Taste & Travel - - Taste & Travel Kitchen -

PCRISPUM is a medic­i­nal and culi­nary herb with an­cient ori­gins. We know it as a com­mon kitchen herb with curly leaves used as dec­o­ra­tion on hors d’oeu­vres plates as well as in cook­ing, ei­ther as seeds, leaves or roots be­cause all parts of this plant are ed­i­ble. Be­sides look­ing at­trac­tive as a gar­nish on a din­ner plate, fresh pars­ley leaves are rich in vi­ta­min C and vi­ta­min K. Another pro for pars­ley: the juice from fresh pars­ley roots helps to heal wounds and re­duces swellings. Chew­ing the leaves also wards off bad breath from foods such as gar­lic. Some say pars­ley was once used to ward off drunk­en­ness.

Na­tive to the Mediter­ranean area, this pop­u­lar aro­matic herb in the fam­ily Api­aceae is cul­ti­vated in many coun­tries. The plain-leaved type is pre­ferred in Europe but in Eng­land, where it was first cul­ti­vated as a mar­ket-gar­den herb in 1548, the curly leaved va­ri­ety is grown. It is now com­pletely nat­u­ral­ized in Eng­land, Scot­land and Ire­land. In North Amer­ica, both va­ri­eties are avail­able.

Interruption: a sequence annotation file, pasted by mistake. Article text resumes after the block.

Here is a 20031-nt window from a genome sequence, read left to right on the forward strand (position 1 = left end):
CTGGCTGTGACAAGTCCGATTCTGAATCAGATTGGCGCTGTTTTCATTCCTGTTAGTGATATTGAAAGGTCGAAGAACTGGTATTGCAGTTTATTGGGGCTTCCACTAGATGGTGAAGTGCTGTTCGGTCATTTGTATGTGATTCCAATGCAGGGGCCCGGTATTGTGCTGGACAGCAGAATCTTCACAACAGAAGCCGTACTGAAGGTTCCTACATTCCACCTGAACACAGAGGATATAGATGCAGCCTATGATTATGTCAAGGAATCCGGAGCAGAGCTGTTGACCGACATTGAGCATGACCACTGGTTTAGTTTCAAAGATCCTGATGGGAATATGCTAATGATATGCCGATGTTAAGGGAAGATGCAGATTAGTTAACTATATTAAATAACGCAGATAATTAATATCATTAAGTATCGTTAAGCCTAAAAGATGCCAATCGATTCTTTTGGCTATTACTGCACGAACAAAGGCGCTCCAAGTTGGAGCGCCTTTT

Pars­ley’s use as both a medic­i­nal and sa­cred plant dates from very an­cient Greek times. In fact, the name it­self is de­rived from the Greek word for rock, which is pe­tra and the word for cel­ery, which is seli­non. Ac­cord­ing to the Guide to Herbal Reme­dies pub­lished by Brock­hamp­ton Press, this herb is “slightly aro­matic and con­tains mu­cilage, sugar, volatile oils and apiin.” It goes on to say that a poul­tice of pars­ley leaves is “ef­fec­tive against bites and stings of

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